Sure enough, Koepka was right. On Sunday, he plodded his way through a methodical 66, which included bogeys on holes 4 and 5 that opened the door ever so slightly to his nearest competitors, Adam Scott and Tiger Woods. Scott played beautifully until the last few holes and, at one point, tied Koepka for the lead at -14. Meanwhile, Tiger Woods made a valiant run, closing the deficit to 1-shot back of the leaders. Tiger shot an incredible 64 on Sunday, which was all the more remarkable given that Tiger found the fairway only once or twice off the tee and was playing from the woods (no pun intended) on many holes. What did Hank Haney say about “the big miss”?

But it was almost as if Koepka was toying with the field. A guy whose muscles bulge from a much-too-small golf shirt put on the afterburners right when he needed it. Koepka birdied 15 and 16 to get to -16 and a 2-shot lead over Scott, and then cruised into the clubhouse. Koepka is one of the longest drivers on tour, but he’s also pretty controlled off the tee (at least when he’s firing on all cylinders), putting the ball in the fairway with his cut fade. It’s such a weapon. Long-driving accuracy is what separates Koepka from many of his peers who contend at majors, but who are either more frequently wayward off the off (e.g., Rory McIlroy) or don’t have the same kind of distance (e.g., Jordan Spieth). After rattling off 3 majors in a year and a half, Koepka looks every bit of the best golfer on the planet. He’s built to win.



The Golf Blog: How Tiger Woods lost the 2018 Open Championship at Carnoustie, Hole No. 11, in one flop

mulligan, 23 July 2018, Comments Off on The Golf Blog: How Tiger Woods lost the 2018 Open Championship at Carnoustie, Hole No. 11, in one flop
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The Golf Blog says: Francesco Molinari, who may be the hottest golfer on the planet the past two months, won his first major at the 2018 Open Championship, with an unbelievable bogey-free weekend. Molinari shot a 2-under to finish 8-under for the tourney, which was 2 shots clear of the field. Third-round leaders Jordan Spieth and Xander Schauffele faltered on the front nine to give up the lead, but Schauffele recovered and came close, but bogeyed No. 17. And then there was Molinari’s playing partner, ahem, Tiger Woods, who was the first one in that group to take the lead for the tournament on Sunday. Twitter erupted as Tiger was leading another major on Sunday–for the first time in a decade.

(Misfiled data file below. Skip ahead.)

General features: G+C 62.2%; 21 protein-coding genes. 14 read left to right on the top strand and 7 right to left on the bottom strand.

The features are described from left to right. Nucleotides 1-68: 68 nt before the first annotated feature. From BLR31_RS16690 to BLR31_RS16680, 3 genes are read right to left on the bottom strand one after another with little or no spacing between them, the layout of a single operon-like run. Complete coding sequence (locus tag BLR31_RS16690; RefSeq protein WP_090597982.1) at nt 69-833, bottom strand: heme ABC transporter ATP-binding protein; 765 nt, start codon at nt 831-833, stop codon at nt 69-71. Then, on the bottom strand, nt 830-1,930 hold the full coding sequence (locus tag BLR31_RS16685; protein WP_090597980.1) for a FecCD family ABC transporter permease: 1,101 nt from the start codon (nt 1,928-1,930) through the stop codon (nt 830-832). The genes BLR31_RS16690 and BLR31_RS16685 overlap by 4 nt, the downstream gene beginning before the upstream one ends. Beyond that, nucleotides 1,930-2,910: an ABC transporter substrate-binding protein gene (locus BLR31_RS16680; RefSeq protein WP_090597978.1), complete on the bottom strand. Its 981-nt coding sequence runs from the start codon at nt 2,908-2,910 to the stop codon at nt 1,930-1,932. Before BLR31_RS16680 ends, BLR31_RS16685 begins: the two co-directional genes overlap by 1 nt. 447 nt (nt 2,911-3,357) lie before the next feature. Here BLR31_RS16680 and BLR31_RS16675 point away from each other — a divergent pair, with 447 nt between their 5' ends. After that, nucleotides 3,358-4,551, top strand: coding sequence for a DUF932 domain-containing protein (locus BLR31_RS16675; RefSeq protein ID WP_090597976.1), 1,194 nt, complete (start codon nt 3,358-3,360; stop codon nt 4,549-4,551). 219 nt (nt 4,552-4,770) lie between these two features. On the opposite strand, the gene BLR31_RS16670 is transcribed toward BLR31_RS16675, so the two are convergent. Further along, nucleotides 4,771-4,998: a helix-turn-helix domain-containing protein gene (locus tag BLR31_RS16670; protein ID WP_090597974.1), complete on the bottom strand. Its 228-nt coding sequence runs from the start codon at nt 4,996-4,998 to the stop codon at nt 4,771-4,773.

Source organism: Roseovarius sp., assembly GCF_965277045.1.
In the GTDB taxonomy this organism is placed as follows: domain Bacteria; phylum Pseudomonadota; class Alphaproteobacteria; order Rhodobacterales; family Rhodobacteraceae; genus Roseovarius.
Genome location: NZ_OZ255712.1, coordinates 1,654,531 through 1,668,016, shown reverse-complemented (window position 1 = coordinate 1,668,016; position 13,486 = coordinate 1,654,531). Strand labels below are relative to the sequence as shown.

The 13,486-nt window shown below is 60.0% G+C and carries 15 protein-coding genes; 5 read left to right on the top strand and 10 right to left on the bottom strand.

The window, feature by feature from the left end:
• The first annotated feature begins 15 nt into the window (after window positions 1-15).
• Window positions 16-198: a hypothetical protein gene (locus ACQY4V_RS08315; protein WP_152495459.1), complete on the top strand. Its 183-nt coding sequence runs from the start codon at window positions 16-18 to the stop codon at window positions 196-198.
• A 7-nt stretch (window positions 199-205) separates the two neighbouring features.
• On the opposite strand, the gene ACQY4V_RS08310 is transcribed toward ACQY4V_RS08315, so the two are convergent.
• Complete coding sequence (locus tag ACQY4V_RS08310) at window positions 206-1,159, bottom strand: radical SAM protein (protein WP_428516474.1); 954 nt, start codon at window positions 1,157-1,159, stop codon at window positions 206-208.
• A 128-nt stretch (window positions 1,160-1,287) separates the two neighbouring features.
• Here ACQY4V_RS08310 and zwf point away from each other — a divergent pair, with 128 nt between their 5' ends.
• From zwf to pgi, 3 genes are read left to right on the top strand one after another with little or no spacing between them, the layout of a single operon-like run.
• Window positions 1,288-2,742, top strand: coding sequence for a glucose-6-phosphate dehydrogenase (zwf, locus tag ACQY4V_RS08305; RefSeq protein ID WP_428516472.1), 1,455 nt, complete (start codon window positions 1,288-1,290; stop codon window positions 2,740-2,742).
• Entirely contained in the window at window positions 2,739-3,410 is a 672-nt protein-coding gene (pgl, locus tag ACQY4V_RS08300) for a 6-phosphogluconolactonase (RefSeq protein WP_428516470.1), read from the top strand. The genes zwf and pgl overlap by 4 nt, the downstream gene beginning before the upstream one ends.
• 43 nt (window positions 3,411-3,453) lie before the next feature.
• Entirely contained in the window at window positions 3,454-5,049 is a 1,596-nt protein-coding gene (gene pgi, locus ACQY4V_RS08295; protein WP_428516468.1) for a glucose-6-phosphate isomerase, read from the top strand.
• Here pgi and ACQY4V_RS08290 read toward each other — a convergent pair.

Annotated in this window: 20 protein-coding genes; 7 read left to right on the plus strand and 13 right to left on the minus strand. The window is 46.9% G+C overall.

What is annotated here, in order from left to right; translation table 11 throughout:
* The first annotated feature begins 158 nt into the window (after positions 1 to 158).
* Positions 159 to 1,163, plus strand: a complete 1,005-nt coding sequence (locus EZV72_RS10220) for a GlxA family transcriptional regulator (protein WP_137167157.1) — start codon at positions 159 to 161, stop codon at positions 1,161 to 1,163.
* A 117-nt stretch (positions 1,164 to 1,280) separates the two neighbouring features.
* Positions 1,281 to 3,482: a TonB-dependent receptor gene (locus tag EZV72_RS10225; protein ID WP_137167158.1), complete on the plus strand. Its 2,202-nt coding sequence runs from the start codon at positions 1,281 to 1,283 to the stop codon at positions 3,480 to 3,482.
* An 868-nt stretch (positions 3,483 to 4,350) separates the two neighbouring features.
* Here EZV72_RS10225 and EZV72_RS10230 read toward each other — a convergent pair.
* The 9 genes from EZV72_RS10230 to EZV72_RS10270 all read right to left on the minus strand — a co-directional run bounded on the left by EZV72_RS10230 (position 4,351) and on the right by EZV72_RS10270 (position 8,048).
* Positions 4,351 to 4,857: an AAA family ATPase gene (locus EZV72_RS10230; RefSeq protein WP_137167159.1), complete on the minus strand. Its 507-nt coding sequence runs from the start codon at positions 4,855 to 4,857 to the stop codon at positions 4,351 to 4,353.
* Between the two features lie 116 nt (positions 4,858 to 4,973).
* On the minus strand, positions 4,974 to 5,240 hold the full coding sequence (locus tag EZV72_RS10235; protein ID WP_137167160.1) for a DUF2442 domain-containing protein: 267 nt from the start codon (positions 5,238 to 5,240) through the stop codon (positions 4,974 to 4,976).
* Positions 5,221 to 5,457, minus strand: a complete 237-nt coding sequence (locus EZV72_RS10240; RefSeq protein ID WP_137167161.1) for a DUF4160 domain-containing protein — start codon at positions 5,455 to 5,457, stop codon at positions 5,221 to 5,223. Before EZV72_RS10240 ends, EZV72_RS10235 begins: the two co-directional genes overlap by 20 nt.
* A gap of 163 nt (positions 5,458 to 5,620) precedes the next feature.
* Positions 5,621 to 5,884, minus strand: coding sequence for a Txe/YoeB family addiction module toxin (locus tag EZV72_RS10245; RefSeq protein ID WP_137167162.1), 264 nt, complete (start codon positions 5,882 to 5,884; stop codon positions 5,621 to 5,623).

But Tiger’s lead was short-lived. Here’s what happened.

Hole 10

Tiger Woods took a 1-shot lead after the front nine, after shooting 2-under 34 and going 7-under for the tournament. Spieth and Molinari were 1 back. Woods hit his 3-wood into the left-side fairway bunker. Woods then hit a miraculous bunker shot from the fairway, swinging his wedge with all his muscles. Woods saved par, to keep a 1-shot lead.

Hole 11

Woods must have been feeling confident or pumped up, because he pulled out a 3-iron on the tee. NBC analyst Johnny Miller immediately questioned the selection, wondering why Tiger wasn’t going with the driving iron with graphite shaft. Miller may have been thinking about the 20 mph wind blowing into the tee and also in a slice direction, or he might have been thinking that Tiger had hit the driving iron well. Sure enough, Tiger made a bad swing with the 3-iron and the ball sliced to the rough, blown even more off course by the wind. On his approach shot, Tiger either bladed the ball or hit a flyer out of the rough, and the ball went straight for the gallery well off-course and deep. Luckily for Tiger, the ball hit a spectator on the head and bounced back toward the bunker and green.

All things considered, it could have been worse–such as with his ball into gourse bushes. Tiger had a green-side pitch, which wasn’t easy, but it was much better than where it looked like the ball was heading. On-course analyst David Feherty said Tiger had 2 options: (1) he could try a high flop shot with very little green to work with, or (2) a pitch to the left side of the green. Feherty said the “more sensible” shot was pitching to the left part of the green, away from the flag. Miller said that Tiger looked like he was practicing for the flop. Feherty remarked, “Really?? Now it’s a party.”

Tiger Woods sets up for a high flop shot toward the pin

But the party was over for Tiger. His flop failed to hit the green. And from off the green, Tiger elected to putt his ball, but it went too far by the hole and Tiger had to settle for a 2-putt double bogey. Tiger had birdied Hole No. 11 three days in a row. But, on Sunday, the hole came back to bite Tiger. Tiger’s decision off the tee and off the green cost him the tournament and a chance at his 15th major, what would have been his first in a decade. Tiger gave up the lead on that hole and never got it back. The high-risk flop shot was unnecessary. It’s something you might see out of Phil Mickelson, who’s known for his gambler’s, go-for-broke mentality. But, with a one-shot lead on the back nine, Tiger probably should have settled for bogey at worst and played the easier pitch to the left side of the green. C’mon, how many times have you seen a flop shot at Carnoustie this week, let along links courses in general?

At 42 years old and in a 10-year majors drought, Tiger may have squandered his best chance to win his 15th major. What could have been.